get down to brass tacks


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get down to brass tacks

Fig. to begin to talk about important things; to get down to business. Let's get down to brass tacks. We've wasted too much time chatting. Don't you think that it's about time to get down to brass tacks?
See also: brass, down, get, tack

get down to brass tacks

to start talking about the basic facts of a situation Let's get down to brass tacks - who's going to pay for all of this?
See also: brass, down, get, tack

get down to brass tacks

to start talking about the most important or basic facts of a situation
Usage notes: Brass tacks is Cockney rhyming slang (= an informal kind of language said to be used in parts of London) for facts.
Let's get down to brass tacks. Who's paying for all of this?
See also: brass, down, get, tack

get down to brass tacks

Also, get down to bedrock or the nitty gritty or cases . Deal with the essentials; come to the point. For example, Stop delaying and get down to brass tacks, or We really need to get down to bedrock, or He has a way of getting down to the nitty gritty, or Let's get down to cases. The origin of the first phrase, dating from the late 1800s, is disputed. Some believe it alludes to the brass tacks used under fine upholstery, others that it is Cockney rhyming slang for "hard facts," and still others that it alludes to tacks hammered into a sales counter to indicate precise measuring points. The noun bedrock has signified the hard rock underlying alluvial mineral deposits since about 1850 and has been used figuratively to denote "bottom" since the 1860s. The noun nitty-gritty dates from the mid-1900s and alludes to the detailed ("nitty") and possibly unpleasant ("gritty") issue in question. The noun cases apparently alludes to the game of faro, in which the "case card" is the last of a rank of cards remaining in play; this usage dates from about 1900. Also see to the point.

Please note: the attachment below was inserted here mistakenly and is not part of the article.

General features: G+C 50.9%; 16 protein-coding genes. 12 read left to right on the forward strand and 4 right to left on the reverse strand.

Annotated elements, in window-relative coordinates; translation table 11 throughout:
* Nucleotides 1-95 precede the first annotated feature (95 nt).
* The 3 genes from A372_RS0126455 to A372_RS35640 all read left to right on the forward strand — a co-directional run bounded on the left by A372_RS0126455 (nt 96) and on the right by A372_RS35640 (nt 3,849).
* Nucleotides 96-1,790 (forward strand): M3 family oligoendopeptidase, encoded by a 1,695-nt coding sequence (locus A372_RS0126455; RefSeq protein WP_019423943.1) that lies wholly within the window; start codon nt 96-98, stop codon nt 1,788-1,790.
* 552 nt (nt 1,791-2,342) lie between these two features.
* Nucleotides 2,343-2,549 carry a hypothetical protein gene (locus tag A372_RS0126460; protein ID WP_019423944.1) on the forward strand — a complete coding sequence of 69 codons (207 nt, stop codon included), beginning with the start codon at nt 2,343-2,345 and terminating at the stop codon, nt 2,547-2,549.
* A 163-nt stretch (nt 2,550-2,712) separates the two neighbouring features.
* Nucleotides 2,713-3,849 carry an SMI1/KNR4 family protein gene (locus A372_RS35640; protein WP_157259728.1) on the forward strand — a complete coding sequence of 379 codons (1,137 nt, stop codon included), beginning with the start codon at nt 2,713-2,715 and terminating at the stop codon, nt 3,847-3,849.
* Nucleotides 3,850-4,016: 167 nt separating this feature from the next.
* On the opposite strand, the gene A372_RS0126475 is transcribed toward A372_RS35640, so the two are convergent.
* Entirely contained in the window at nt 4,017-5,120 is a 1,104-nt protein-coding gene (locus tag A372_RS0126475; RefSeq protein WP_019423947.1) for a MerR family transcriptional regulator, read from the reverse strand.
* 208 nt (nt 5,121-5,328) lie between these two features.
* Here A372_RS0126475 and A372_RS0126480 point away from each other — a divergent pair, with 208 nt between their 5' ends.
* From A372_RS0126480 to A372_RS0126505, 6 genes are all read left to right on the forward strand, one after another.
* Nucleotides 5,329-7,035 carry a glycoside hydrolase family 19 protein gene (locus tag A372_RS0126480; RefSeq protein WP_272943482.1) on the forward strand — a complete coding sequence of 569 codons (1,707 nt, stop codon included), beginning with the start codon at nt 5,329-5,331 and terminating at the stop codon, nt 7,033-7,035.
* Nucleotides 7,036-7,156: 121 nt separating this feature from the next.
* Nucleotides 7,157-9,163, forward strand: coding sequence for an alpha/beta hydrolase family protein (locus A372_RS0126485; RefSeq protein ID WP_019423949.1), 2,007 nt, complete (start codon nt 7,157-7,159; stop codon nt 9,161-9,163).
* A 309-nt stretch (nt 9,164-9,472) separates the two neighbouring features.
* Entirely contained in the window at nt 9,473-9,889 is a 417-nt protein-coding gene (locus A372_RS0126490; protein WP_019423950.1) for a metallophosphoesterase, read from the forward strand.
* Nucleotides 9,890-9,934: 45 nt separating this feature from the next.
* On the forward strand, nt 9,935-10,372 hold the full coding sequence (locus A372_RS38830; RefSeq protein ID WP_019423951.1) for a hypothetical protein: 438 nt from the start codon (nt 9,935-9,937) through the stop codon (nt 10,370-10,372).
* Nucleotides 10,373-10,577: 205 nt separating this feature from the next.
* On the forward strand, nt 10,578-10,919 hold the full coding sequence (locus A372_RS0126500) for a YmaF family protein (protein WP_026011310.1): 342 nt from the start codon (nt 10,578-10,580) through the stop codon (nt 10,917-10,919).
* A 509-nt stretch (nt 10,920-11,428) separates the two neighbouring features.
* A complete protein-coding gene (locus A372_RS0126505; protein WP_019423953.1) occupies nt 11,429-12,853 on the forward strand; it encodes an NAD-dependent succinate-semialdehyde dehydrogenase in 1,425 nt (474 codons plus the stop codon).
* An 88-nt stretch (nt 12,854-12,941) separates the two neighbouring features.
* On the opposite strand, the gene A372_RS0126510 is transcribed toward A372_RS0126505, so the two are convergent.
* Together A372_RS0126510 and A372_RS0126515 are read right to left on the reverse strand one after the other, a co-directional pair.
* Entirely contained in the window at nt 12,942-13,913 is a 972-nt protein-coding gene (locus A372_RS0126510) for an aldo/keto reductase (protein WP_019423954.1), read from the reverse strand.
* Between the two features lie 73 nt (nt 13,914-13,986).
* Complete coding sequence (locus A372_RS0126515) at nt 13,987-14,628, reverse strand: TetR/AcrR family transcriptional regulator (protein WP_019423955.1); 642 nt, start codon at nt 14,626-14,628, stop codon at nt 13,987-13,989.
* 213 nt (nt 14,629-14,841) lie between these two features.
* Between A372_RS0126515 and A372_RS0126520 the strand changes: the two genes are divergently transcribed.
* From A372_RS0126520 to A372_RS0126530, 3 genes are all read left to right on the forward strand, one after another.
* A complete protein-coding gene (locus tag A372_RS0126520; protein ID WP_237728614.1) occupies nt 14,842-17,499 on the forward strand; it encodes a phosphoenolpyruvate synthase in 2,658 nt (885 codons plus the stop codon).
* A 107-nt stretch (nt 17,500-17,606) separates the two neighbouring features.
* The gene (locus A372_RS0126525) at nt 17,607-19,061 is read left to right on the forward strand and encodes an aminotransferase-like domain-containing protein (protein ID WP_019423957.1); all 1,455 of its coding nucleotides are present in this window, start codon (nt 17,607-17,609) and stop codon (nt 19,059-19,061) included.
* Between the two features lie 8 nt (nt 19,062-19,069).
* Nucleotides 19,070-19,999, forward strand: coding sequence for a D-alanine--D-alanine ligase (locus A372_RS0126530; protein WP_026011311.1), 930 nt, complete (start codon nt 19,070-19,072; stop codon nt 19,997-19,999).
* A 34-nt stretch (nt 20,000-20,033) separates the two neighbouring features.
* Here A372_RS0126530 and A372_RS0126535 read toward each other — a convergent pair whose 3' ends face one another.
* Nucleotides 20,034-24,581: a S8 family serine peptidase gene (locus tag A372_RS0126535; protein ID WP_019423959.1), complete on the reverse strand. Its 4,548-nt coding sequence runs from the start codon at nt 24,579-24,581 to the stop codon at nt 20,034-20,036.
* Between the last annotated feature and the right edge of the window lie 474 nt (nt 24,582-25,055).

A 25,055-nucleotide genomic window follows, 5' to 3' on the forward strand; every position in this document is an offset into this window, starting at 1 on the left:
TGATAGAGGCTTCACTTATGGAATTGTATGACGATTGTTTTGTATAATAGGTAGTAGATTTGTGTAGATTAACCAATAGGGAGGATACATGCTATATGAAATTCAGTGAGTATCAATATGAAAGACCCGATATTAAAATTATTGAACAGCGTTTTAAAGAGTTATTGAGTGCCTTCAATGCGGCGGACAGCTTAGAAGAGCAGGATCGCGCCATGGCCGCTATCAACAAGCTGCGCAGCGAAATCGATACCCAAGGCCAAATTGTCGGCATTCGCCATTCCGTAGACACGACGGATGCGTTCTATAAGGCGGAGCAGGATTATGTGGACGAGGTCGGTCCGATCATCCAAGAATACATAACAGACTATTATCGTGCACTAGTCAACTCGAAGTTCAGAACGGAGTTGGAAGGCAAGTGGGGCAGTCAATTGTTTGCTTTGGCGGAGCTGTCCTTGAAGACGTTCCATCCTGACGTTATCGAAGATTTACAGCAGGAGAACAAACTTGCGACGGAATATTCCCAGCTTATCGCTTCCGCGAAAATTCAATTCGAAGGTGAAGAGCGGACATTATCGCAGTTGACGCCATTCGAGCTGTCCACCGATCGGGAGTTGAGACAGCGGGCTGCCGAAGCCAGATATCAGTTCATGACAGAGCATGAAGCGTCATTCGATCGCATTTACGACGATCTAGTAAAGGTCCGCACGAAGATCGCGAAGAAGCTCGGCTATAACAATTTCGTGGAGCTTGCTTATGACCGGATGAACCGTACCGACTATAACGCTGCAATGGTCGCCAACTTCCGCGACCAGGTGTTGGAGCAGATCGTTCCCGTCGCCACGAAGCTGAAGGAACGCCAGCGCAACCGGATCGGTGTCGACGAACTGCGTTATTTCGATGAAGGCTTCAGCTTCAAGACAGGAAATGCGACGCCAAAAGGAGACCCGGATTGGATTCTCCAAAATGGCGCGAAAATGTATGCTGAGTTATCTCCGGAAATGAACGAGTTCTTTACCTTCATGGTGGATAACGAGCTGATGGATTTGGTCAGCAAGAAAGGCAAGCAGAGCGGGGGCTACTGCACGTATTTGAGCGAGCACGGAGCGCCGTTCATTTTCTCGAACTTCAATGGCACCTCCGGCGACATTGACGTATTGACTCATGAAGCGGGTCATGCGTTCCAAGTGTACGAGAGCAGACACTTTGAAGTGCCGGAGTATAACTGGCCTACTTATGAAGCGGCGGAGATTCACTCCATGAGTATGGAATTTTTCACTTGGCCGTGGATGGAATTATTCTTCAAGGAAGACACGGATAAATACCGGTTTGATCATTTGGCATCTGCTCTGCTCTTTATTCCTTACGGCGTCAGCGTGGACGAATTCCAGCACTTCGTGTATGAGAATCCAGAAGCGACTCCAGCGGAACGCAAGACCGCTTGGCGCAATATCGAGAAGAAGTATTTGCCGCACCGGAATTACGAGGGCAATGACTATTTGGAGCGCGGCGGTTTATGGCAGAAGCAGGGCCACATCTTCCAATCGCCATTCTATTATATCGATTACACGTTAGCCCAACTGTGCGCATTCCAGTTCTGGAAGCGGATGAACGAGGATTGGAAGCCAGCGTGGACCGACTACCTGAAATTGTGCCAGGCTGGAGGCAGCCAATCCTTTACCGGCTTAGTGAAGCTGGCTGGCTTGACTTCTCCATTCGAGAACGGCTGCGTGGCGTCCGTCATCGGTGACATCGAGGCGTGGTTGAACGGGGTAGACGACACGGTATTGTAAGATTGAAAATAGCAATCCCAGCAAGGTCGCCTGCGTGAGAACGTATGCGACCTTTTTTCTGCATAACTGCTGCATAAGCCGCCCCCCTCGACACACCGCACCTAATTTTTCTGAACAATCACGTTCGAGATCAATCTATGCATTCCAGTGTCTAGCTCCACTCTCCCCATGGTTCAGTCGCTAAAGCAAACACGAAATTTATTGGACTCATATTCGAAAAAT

See also: brass, down, get, tack